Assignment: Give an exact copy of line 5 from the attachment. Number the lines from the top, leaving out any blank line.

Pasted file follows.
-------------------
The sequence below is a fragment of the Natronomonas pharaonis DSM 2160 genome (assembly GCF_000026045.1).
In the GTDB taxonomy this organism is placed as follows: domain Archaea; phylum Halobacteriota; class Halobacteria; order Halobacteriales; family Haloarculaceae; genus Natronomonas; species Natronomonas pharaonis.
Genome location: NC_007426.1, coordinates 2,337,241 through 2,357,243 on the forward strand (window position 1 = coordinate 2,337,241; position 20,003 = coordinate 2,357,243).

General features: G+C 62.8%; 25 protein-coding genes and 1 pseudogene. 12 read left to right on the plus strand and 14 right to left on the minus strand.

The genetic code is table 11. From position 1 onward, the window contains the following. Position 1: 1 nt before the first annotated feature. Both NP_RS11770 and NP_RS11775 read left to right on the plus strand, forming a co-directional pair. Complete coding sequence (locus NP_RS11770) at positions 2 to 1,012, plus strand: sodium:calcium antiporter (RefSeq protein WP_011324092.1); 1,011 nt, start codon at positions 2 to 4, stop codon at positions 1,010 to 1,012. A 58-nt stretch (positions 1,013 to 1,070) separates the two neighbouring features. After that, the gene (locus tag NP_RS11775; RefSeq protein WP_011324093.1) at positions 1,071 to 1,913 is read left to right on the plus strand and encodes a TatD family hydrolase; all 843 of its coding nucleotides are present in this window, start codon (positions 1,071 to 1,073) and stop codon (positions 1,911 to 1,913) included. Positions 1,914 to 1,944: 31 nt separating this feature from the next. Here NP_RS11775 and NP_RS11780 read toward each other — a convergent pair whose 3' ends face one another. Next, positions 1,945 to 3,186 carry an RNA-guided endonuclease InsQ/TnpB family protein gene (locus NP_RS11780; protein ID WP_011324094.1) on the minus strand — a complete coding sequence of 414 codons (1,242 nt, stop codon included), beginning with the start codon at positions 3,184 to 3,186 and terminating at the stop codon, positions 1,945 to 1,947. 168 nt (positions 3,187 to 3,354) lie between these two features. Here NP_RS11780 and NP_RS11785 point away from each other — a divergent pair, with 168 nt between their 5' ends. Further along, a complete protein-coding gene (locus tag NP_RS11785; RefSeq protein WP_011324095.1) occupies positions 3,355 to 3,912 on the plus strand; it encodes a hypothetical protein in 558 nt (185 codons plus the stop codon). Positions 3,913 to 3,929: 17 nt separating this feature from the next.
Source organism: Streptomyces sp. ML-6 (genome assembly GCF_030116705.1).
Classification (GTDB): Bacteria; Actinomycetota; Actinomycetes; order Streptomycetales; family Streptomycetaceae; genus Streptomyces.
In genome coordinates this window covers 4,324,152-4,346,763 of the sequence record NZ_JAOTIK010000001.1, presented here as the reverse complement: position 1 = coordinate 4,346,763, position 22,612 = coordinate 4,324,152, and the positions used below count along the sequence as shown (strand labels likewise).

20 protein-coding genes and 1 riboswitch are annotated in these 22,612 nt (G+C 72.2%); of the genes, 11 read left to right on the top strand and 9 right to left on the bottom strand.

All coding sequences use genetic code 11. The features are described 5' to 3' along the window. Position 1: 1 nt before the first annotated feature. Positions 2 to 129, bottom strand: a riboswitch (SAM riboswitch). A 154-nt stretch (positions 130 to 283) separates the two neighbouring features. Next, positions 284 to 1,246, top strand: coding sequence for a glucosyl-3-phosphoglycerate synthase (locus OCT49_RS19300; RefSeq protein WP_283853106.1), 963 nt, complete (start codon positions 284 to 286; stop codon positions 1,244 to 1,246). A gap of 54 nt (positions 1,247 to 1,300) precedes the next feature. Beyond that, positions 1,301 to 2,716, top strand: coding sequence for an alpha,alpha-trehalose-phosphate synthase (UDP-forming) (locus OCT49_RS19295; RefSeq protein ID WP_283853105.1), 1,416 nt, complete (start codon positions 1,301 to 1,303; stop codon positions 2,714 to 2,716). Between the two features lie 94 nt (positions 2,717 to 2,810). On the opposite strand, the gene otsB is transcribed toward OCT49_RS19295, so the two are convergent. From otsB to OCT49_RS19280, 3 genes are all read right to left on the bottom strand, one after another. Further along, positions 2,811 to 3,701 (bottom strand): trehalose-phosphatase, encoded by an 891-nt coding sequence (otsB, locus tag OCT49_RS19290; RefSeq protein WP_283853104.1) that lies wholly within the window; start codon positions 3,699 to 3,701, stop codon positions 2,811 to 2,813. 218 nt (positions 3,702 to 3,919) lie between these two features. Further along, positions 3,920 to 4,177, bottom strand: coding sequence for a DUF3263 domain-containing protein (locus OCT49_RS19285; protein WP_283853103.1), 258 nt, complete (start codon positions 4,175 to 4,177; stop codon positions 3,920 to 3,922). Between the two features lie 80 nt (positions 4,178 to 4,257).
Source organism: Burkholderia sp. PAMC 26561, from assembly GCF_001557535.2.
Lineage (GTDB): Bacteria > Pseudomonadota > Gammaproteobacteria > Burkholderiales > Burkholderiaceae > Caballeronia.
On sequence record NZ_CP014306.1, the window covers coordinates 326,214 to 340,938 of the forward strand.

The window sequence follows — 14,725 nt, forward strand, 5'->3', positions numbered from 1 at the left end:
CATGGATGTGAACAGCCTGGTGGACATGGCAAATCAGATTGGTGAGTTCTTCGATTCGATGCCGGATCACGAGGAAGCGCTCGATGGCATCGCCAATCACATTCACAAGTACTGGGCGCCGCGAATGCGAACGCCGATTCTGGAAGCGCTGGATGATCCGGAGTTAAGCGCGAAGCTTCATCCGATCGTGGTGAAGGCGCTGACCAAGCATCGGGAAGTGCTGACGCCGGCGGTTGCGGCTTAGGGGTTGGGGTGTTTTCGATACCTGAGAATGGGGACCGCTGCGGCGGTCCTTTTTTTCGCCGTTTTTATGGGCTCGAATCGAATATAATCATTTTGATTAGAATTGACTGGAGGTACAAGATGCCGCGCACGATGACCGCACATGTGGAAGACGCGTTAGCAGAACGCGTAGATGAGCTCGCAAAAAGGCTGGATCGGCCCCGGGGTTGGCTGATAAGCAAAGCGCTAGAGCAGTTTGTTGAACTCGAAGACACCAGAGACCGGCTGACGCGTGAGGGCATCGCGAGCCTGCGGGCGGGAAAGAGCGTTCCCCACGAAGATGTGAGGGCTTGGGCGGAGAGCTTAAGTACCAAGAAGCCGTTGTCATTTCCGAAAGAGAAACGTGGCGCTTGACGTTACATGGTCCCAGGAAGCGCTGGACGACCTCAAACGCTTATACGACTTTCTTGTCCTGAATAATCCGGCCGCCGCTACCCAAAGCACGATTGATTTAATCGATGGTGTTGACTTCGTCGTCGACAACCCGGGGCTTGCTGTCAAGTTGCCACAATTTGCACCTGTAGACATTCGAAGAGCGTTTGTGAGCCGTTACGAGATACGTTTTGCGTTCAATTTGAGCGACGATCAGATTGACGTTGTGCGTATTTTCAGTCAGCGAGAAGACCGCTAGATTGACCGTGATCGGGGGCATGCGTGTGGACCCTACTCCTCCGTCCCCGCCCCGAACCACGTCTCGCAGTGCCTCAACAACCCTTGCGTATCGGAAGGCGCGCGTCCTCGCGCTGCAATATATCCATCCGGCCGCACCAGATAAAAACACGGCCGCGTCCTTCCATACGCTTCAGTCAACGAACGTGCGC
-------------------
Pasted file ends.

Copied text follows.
The genetic code is table 11. From position 1 onward, the window contains the following. Position 1: 1 nt before the first annotated feature. Both NP_RS11770 and NP_RS11775 read left to right on the plus strand, forming a co-directional pair. Complete coding sequence (locus NP_RS11770) at positions 2 to 1,012, plus strand: sodium:calcium antiporter (RefSeq protein WP_011324092.1); 1,011 nt, start codon at positions 2 to 4, stop codon at positions 1,010 to 1,012. A 58-nt stretch (positions 1,013 to 1,070) separates the two neighbouring features. After that, the gene (locus tag NP_RS11775; RefSeq protein WP_011324093.1) at positions 1,071 to 1,913 is read left to right on the plus strand and encodes a TatD family hydrolase; all 843 of its coding nucleotides are present in this window, start codon (positions 1,071 to 1,073) and stop codon (positions 1,911 to 1,913) included. Positions 1,914 to 1,944: 31 nt separating this feature from the next. Here NP_RS11775 and NP_RS11780 read toward each other — a convergent pair whose 3' ends face one another. Next, positions 1,945 to 3,186 carry an RNA-guided endonuclease InsQ/TnpB family protein gene (locus NP_RS11780; protein ID WP_011324094.1) on the minus strand — a complete coding sequence of 414 codons (1,242 nt, stop codon included), beginning with the start codon at positions 3,184 to 3,186 and terminating at the stop codon, positions 1,945 to 1,947. 168 nt (positions 3,187 to 3,354) lie between these two features. Here NP_RS11780 and NP_RS11785 point away from each other — a divergent pair, with 168 nt between their 5' ends. Further along, a complete protein-coding gene (locus tag NP_RS11785; RefSeq protein WP_011324095.1) occupies positions 3,355 to 3,912 on the plus strand; it encodes a hypothetical protein in 558 nt (185 codons plus the stop codon). Positions 3,913 to 3,929: 17 nt separating this feature from the next.